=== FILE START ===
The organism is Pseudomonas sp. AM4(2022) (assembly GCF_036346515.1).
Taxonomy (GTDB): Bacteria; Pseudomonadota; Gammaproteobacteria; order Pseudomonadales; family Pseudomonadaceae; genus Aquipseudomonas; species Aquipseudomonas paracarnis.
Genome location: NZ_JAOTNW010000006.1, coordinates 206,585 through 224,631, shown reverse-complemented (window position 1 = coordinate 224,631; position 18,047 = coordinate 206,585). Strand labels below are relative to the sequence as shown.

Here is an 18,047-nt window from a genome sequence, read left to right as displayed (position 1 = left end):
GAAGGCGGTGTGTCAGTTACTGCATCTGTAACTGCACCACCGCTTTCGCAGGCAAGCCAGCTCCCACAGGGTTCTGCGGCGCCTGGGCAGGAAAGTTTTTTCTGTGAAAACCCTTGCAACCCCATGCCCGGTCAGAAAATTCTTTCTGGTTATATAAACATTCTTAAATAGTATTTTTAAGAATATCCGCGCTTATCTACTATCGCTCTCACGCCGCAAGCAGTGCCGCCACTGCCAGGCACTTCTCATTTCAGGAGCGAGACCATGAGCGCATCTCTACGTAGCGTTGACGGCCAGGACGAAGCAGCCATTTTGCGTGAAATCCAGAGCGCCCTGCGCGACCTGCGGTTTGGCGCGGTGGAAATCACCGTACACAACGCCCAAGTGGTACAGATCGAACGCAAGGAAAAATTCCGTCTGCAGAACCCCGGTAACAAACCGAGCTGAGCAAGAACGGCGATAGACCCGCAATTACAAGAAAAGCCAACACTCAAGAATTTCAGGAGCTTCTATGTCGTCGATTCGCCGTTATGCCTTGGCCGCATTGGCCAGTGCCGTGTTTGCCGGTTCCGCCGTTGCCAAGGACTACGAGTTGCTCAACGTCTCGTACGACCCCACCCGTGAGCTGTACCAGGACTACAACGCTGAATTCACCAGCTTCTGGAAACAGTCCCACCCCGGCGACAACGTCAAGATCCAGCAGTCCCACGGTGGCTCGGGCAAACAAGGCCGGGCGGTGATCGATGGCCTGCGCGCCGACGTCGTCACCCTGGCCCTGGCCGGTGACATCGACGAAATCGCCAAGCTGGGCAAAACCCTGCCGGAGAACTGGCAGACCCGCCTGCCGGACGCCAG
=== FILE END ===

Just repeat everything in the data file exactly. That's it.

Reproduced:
The organism is Pseudomonas sp. AM4(2022) (assembly GCF_036346515.1).
Taxonomy (GTDB): Bacteria; Pseudomonadota; Gammaproteobacteria; order Pseudomonadales; family Pseudomonadaceae; genus Aquipseudomonas; species Aquipseudomonas paracarnis.
Genome location: NZ_JAOTNW010000006.1, coordinates 206,585 through 224,631, shown reverse-complemented (window position 1 = coordinate 224,631; position 18,047 = coordinate 206,585). Strand labels below are relative to the sequence as shown.

Here is an 18,047-nt window from a genome sequence, read left to right as displayed (position 1 = left end):
GAAGGCGGTGTGTCAGTTACTGCATCTGTAACTGCACCACCGCTTTCGCAGGCAAGCCAGCTCCCACAGGGTTCTGCGGCGCCTGGGCAGGAAAGTTTTTTCTGTGAAAACCCTTGCAACCCCATGCCCGGTCAGAAAATTCTTTCTGGTTATATAAACATTCTTAAATAGTATTTTTAAGAATATCCGCGCTTATCTACTATCGCTCTCACGCCGCAAGCAGTGCCGCCACTGCCAGGCACTTCTCATTTCAGGAGCGAGACCATGAGCGCATCTCTACGTAGCGTTGACGGCCAGGACGAAGCAGCCATTTTGCGTGAAATCCAGAGCGCCCTGCGCGACCTGCGGTTTGGCGCGGTGGAAATCACCGTACACAACGCCCAAGTGGTACAGATCGAACGCAAGGAAAAATTCCGTCTGCAGAACCCCGGTAACAAACCGAGCTGAGCAAGAACGGCGATAGACCCGCAATTACAAGAAAAGCCAACACTCAAGAATTTCAGGAGCTTCTATGTCGTCGATTCGCCGTTATGCCTTGGCCGCATTGGCCAGTGCCGTGTTTGCCGGTTCCGCCGTTGCCAAGGACTACGAGTTGCTCAACGTCTCGTACGACCCCACCCGTGAGCTGTACCAGGACTACAACGCTGAATTCACCAGCTTCTGGAAACAGTCCCACCCCGGCGACAACGTCAAGATCCAGCAGTCCCACGGTGGCTCGGGCAAACAAGGCCGGGCGGTGATCGATGGCCTGCGCGCCGACGTCGTCACCCTGGCCCTGGCCGGTGACATCGACGAAATCGCCAAGCTGGGCAAAACCCTGCCGGAGAACTGGCAGACCCGCCTGCCGGACGCCAG